Dawn got Joyce a scooter, and they hired a taxi that she could ride her scooter into so she could make it to Dr. Now’s office. She considered Dr. Now asking her to come inside the office no matter what as “abusive” and insisted that her lack of weight loss wasn’t her fault.
Weight gain instead of weight loss
Joyce thought she didn’t have enough energy to get on the scale this time. Once she is weighed it’s revealed that she has actually gained 58 pounds from the last time she was weighed two months ago. Over all, she has still lost a net 147 pounds, but this is a big step back for her. Dr. Now was correct, Joyce had gained 58 pounds instead of losing the 100 pounds she should have lost. Still, Joyce blames the program, not herself, for her recent weight gain.
She later tells Dr. Now that she believes she put on water weight because of her lymphedema. Dr. Now tells her that she’s “kidding herself” by telling herself whatever she wants.
Joyce says that the car ride was already too much for her, and she doesn’t think she can make it back. “I’m very dizzy, and I think I’m having a heart attack,” she says.
Dr. Now eventually agrees to get Joyce checked into the hospital to see if she’s okay. He’s majorly concerned by the fact that Joyce is convinced that she’s following the diet when she clearly seems to not be doing so.
At the hospital, they were unable to find any emergency medical issues with Joyce, and Dr. Now considered her insistence to go to the hospital “manipulative behavior.” Dr. Now asked her to get therapy and offered to arrange medical transport to get to her appointments.
However, he wanted her to come back to the office in one month without medical transport, and to have lost 50 pounds by that time.
Joyce doubts that therapy will help her
Later, Joyce uses medical transport to go to therapy but doesn’t feel the need to go because she had been to therapy in the past. She says the only reason she’s going is because Dr. Now is requiring it of her.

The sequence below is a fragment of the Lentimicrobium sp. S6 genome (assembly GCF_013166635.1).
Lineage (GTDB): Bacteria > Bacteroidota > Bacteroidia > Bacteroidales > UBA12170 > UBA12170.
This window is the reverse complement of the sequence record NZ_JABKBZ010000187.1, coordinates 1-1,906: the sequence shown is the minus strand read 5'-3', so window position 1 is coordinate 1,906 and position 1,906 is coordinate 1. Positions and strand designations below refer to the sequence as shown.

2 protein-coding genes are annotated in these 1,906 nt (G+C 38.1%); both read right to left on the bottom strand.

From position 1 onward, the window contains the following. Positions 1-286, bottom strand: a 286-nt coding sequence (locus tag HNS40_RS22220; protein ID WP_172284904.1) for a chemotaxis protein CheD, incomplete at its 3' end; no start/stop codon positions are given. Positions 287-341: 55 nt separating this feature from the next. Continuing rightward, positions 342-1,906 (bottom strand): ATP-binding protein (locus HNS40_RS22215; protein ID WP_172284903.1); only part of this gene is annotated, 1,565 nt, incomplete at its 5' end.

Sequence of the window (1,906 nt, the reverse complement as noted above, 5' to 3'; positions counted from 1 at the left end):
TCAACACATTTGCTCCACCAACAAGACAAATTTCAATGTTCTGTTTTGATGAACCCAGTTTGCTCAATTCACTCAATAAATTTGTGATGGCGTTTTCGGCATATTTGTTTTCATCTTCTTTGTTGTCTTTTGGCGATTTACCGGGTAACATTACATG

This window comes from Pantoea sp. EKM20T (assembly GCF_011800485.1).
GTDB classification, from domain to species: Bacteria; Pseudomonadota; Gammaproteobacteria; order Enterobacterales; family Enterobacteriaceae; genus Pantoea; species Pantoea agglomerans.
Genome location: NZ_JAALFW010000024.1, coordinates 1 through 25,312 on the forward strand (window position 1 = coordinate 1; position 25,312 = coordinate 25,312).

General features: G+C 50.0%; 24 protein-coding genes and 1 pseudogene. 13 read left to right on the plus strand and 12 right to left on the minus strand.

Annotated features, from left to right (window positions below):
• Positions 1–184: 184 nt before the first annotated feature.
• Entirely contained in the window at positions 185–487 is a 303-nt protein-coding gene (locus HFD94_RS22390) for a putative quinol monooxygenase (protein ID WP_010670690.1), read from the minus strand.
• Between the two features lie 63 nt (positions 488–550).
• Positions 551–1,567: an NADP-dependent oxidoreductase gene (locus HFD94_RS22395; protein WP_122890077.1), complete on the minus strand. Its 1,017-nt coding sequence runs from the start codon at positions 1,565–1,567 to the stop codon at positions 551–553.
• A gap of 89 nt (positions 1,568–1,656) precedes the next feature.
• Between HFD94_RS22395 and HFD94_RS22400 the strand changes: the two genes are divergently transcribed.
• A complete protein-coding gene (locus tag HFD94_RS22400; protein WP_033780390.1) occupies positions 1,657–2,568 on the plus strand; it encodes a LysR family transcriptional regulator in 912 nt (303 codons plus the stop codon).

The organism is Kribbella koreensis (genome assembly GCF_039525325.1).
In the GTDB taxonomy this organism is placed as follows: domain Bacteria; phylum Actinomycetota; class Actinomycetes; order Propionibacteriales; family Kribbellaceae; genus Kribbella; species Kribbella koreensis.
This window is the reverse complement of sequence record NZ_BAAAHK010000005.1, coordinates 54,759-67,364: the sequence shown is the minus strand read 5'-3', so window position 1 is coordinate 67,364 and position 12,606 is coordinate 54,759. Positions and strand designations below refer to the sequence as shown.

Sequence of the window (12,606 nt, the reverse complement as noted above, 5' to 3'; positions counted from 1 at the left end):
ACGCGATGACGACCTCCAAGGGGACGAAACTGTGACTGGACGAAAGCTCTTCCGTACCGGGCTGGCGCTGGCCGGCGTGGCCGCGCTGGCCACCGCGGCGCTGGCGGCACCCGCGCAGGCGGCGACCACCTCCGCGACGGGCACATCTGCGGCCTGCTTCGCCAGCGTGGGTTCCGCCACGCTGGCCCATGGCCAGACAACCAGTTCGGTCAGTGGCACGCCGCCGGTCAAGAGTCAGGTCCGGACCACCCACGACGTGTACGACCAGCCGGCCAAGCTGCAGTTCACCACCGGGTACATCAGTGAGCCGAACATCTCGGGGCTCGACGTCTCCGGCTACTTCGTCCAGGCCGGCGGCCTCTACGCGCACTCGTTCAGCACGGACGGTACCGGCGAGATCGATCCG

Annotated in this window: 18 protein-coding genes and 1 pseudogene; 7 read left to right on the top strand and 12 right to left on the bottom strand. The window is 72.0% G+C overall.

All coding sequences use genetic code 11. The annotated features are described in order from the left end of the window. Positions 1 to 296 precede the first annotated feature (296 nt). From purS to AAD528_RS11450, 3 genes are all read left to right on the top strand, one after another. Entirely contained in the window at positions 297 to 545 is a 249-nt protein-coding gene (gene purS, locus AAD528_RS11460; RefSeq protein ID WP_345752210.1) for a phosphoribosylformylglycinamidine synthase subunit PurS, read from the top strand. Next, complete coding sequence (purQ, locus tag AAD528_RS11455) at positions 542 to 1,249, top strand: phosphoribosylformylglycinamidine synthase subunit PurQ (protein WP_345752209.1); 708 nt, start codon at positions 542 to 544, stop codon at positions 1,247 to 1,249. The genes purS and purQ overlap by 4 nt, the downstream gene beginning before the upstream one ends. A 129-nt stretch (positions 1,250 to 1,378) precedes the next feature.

At therapy with Lola Clay, Joyce talks about how her mother often comes at her with anger, and she meets her mom’s anger with even more anger. She also opens up about the sexual abuse she suffered as a child. She feels like her mother ignored her SA. The therapist asked Joyce to come back with her mother.
At the end of the session, Joyce was surprised that the session actually helped her some. She realized that she loved her mother, but her mother has done things that have hurt her. A later session with Joyce and her mom, who is also named Joyce, goes pretty well, but Joyce didn’t open up enough about how she felt about how her mother dealt with her past sexual abuse.
Joyce didn’t come back to see Dr. Now after one month, so he extended the deadline to three months. She begged him for medical transport, and he finally agreed to allow her to get medical transport to see him.
Joyce’s future is still uncertain
Joyce believes that her last weigh-in at 611 lbs. (that showed a 58 lb. gain) was due to a scale malfunction. She expects to see a huge weight loss at this weigh-in. Because it’s been three months, Dr. Now expected her to lose 150 lbs. at this appointment. Instead, Joyce had gained 12 lbs., which Joyce takes as evidence that Dr. Now’s scale is definitely broken.
Dr. Now was very firm with Joyce that from now on she would need to lose 50 pounds a month, and if she doesn’t he won’t be able to help her. After a year home from the hospital, Joyce hasn’t lost anything.
Joyce counters that Dr. Now doesn’t understand how hard she’s been working every single day. Dr. Now goes on to say that nothing will change unless she starts to make better choices.
Three months later, Joyce still has trouble walking and says she can’t make it to his office for her appointment without medical transport. She’s decided to keep living in Houston even though she couldn’t make it to Dr. Now’s office, and continue trying to lose weight.
Since Joyce’s episode aired in 2020 there have been no updates on her progress or condition.